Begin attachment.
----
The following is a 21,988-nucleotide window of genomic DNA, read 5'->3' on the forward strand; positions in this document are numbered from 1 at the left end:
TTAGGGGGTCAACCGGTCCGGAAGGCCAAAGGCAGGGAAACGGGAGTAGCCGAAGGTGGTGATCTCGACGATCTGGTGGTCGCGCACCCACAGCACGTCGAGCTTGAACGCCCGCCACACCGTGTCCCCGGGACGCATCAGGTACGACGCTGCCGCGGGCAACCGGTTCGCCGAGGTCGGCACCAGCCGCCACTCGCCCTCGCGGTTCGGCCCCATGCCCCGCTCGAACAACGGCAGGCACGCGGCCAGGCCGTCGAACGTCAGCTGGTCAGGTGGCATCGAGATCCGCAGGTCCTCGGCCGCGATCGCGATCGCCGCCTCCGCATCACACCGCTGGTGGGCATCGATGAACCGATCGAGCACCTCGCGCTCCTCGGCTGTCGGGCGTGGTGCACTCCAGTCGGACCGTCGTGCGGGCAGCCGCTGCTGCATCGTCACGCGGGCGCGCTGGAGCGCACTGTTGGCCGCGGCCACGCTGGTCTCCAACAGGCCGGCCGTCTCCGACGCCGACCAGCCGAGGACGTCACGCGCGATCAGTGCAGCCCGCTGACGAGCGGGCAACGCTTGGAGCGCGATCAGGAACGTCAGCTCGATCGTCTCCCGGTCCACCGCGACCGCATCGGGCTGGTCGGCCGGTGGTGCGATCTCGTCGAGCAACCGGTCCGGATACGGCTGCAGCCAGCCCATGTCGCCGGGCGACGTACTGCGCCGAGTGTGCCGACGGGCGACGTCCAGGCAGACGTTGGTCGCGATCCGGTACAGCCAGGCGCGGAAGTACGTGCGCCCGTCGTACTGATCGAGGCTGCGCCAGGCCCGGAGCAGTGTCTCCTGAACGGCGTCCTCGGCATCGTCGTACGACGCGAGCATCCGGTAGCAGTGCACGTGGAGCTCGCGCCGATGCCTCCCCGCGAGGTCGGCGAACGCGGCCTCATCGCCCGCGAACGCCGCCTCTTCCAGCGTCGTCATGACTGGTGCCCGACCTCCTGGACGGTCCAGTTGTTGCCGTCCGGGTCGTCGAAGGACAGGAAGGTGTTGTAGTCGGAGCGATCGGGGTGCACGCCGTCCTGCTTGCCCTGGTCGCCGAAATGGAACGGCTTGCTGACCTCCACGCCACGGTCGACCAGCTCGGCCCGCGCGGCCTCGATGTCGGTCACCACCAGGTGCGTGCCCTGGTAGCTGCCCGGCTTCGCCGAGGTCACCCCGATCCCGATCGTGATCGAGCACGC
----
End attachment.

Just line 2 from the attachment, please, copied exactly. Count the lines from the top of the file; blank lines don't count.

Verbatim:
TTAGGGGGTCAACCGGTCCGGAAGGCCAAAGGCAGGGAAACGGGAGTAGCCGAAGGTGGTGATCTCGACGATCTGGTGGTCGCGCACCCACAGCACGTCGAGCTTGAACGCCCGCCACACCGTGTCCCCGGGACGCATCAGGTACGACGCTGCCGCGGGCAACCGGTTCGCCGAGGTCGGCACCAGCCGCCACTCGCCCTCGCGGTTCGGCCCCATGCCCCGCTCGAACAACGGCAGGCACGCGGCCAGGCCGTCGAACGTCAGCTGGTCAGGTGGCATCGAGATCCGCAGGTCCTCGGCCGCGATCGCGATCGCCGCCTCCGCATCACACCGCTGGTGGGCATCGATGAACCGATCGAGCACCTCGCGCTCCTCGGCTGTCGGGCGTGGTGCACTCCAGTCGGACCGTCGTGCGGGCAGCCGCTGCTGCATCGTCACGCGGGCGCGCTGGAGCGCACTGTTGGCCGCGGCCACGCTGGTCTCCAACAGGCCGGCCGTCTCCGACGCCGACCAGCCGAGGACGTCACGCGCGATCAGTGCAGCCCGCTGACGAGCGGGCAACGCTTGGAGCGCGATCAGGAACGTCAGCTCGATCGTCTCCCGGTCCACCGCGACCGCATCGGGCTGGTCGGCCGGTGGTGCGATCTCGTCGAGCAACCGGTCCGGATACGGCTGCAGCCAGCCCATGTCGCCGGGCGACGTACTGCGCCGAGTGTGCCGACGGGCGACGTCCAGGCAGACGTTGGTCGCGATCCGGTACAGCCAGGCGCGGAAGTACGTGCGCCCGTCGTACTGATCGAGGCTGCGCCAGGCCCGGAGCAGTGTCTCCTGAACGGCGTCCTCGGCATCGTCGTACGACGCGAGCATCCGGTAGCAGTGCACGTGGAGCTCGCGCCGATGCCTCCCCGCGAGGTCGGCGAACGCGGCCTCATCGCCCGCGAACGCCGCCTCTTCCAGCGTCGTCATGACTGGTGCCCGACCTCCTGGACGGTCCAGTTGTTGCCGTCCGGGTCGTCGAAGGACAGGAAGGTGTTGTAGTCGGAGCGATCGGGGTGCACGCCGTCCTGCTTGCCCTGGTCGCCGAAATGGAACGGCTTGCTGACCTCCACGCCACGGTCGACCAGCTCGGCCCGCGCGGCCTCGATGTCGGTCACCACCAGGTGCGTGCCCTGGTAGCTGCCCGGCTTCGCCGAGGTCACCCCGATCCCGATCGTGATCGAGCACGC